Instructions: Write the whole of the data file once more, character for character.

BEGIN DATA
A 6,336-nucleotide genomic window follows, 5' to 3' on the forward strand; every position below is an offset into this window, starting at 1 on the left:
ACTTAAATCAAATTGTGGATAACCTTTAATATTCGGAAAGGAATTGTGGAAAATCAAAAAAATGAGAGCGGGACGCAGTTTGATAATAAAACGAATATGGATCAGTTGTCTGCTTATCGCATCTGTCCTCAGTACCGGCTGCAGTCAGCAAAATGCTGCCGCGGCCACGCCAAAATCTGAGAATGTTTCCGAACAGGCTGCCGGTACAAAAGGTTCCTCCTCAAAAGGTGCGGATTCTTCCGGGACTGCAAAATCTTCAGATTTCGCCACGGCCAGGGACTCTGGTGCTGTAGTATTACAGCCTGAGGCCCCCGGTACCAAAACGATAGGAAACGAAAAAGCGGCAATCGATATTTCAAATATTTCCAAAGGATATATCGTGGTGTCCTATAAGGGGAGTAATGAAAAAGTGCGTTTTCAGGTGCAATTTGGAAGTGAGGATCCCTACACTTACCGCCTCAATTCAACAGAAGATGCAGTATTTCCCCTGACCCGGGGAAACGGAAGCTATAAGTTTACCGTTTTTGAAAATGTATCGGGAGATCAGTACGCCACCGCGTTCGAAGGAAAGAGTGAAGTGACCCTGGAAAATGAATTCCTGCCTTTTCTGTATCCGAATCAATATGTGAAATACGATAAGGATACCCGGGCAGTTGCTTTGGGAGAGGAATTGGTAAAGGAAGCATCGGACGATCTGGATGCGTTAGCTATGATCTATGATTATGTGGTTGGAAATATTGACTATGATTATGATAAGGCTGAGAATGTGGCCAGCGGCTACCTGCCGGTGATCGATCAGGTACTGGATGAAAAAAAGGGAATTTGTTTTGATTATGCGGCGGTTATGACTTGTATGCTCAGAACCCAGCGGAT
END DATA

A 6,336-nucleotide genomic window follows, 5' to 3' on the forward strand; every position below is an offset into this window, starting at 1 on the left:
ACTTAAATCAAATTGTGGATAACCTTTAATATTCGGAAAGGAATTGTGGAAAATCAAAAAAATGAGAGCGGGACGCAGTTTGATAATAAAACGAATATGGATCAGTTGTCTGCTTATCGCATCTGTCCTCAGTACCGGCTGCAGTCAGCAAAATGCTGCCGCGGCCACGCCAAAATCTGAGAATGTTTCCGAACAGGCTGCCGGTACAAAAGGTTCCTCCTCAAAAGGTGCGGATTCTTCCGGGACTGCAAAATCTTCAGATTTCGCCACGGCCAGGGACTCTGGTGCTGTAGTATTACAGCCTGAGGCCCCCGGTACCAAAACGATAGGAAACGAAAAAGCGGCAATCGATATTTCAAATATTTCCAAAGGATATATCGTGGTGTCCTATAAGGGGAGTAATGAAAAAGTGCGTTTTCAGGTGCAATTTGGAAGTGAGGATCCCTACACTTACCGCCTCAATTCAACAGAAGATGCAGTATTTCCCCTGACCCGGGGAAACGGAAGCTATAAGTTTACCGTTTTTGAAAATGTATCGGGAGATCAGTACGCCACCGCGTTCGAAGGAAAGAGTGAAGTGACCCTGGAAAATGAATTCCTGCCTTTTCTGTATCCGAATCAATATGTGAAATACGATAAGGATACCCGGGCAGTTGCTTTGGGAGAGGAATTGGTAAAGGAAGCATCGGACGATCTGGATGCGTTAGCTATGATCTATGATTATGTGGTTGGAAATATTGACTATGATTATGATAAGGCTGAGAATGTGGCCAGCGGCTACCTGCCGGTGATCGATCAGGTACTGGATGAAAAAAAGGGAATTTGTTTTGATTATGCGGCGGTTATGACTTGTATGCTCAGAACCCAGCGGAT